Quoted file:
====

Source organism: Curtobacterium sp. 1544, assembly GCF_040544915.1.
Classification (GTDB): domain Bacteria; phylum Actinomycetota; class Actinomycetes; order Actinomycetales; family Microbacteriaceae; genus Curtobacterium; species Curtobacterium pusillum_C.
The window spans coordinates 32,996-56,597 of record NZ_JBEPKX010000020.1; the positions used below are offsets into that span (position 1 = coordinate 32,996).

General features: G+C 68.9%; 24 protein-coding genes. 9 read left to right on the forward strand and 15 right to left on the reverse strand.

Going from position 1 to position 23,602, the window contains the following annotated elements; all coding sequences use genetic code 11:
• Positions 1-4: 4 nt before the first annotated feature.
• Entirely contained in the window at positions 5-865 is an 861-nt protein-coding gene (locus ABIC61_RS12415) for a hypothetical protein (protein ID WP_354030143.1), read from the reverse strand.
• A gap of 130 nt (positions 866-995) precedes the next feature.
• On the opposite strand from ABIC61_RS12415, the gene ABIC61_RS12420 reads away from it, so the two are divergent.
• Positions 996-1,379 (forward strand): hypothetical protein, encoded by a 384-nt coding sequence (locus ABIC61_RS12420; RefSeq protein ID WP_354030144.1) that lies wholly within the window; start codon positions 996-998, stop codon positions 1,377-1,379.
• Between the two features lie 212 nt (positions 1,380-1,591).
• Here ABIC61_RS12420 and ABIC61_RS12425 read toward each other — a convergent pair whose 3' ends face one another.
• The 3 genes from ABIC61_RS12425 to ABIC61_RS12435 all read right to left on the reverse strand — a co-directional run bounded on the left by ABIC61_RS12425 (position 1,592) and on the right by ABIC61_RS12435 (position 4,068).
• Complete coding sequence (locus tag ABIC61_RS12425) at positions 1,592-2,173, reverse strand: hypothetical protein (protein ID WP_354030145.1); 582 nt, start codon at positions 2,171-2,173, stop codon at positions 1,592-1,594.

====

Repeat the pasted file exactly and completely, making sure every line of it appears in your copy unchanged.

Source organism: Curtobacterium sp. 1544, assembly GCF_040544915.1.
Classification (GTDB): domain Bacteria; phylum Actinomycetota; class Actinomycetes; order Actinomycetales; family Microbacteriaceae; genus Curtobacterium; species Curtobacterium pusillum_C.
The window spans coordinates 32,996-56,597 of record NZ_JBEPKX010000020.1; the positions used below are offsets into that span (position 1 = coordinate 32,996).

General features: G+C 68.9%; 24 protein-coding genes. 9 read left to right on the forward strand and 15 right to left on the reverse strand.

Going from position 1 to position 23,602, the window contains the following annotated elements; all coding sequences use genetic code 11:
• Positions 1-4: 4 nt before the first annotated feature.
• Entirely contained in the window at positions 5-865 is an 861-nt protein-coding gene (locus ABIC61_RS12415) for a hypothetical protein (protein ID WP_354030143.1), read from the reverse strand.
• A gap of 130 nt (positions 866-995) precedes the next feature.
• On the opposite strand from ABIC61_RS12415, the gene ABIC61_RS12420 reads away from it, so the two are divergent.
• Positions 996-1,379 (forward strand): hypothetical protein, encoded by a 384-nt coding sequence (locus ABIC61_RS12420; RefSeq protein ID WP_354030144.1) that lies wholly within the window; start codon positions 996-998, stop codon positions 1,377-1,379.
• Between the two features lie 212 nt (positions 1,380-1,591).
• Here ABIC61_RS12420 and ABIC61_RS12425 read toward each other — a convergent pair whose 3' ends face one another.
• The 3 genes from ABIC61_RS12425 to ABIC61_RS12435 all read right to left on the reverse strand — a co-directional run bounded on the left by ABIC61_RS12425 (position 1,592) and on the right by ABIC61_RS12435 (position 4,068).
• Complete coding sequence (locus tag ABIC61_RS12425) at positions 1,592-2,173, reverse strand: hypothetical protein (protein ID WP_354030145.1); 582 nt, start codon at positions 2,171-2,173, stop codon at positions 1,592-1,594.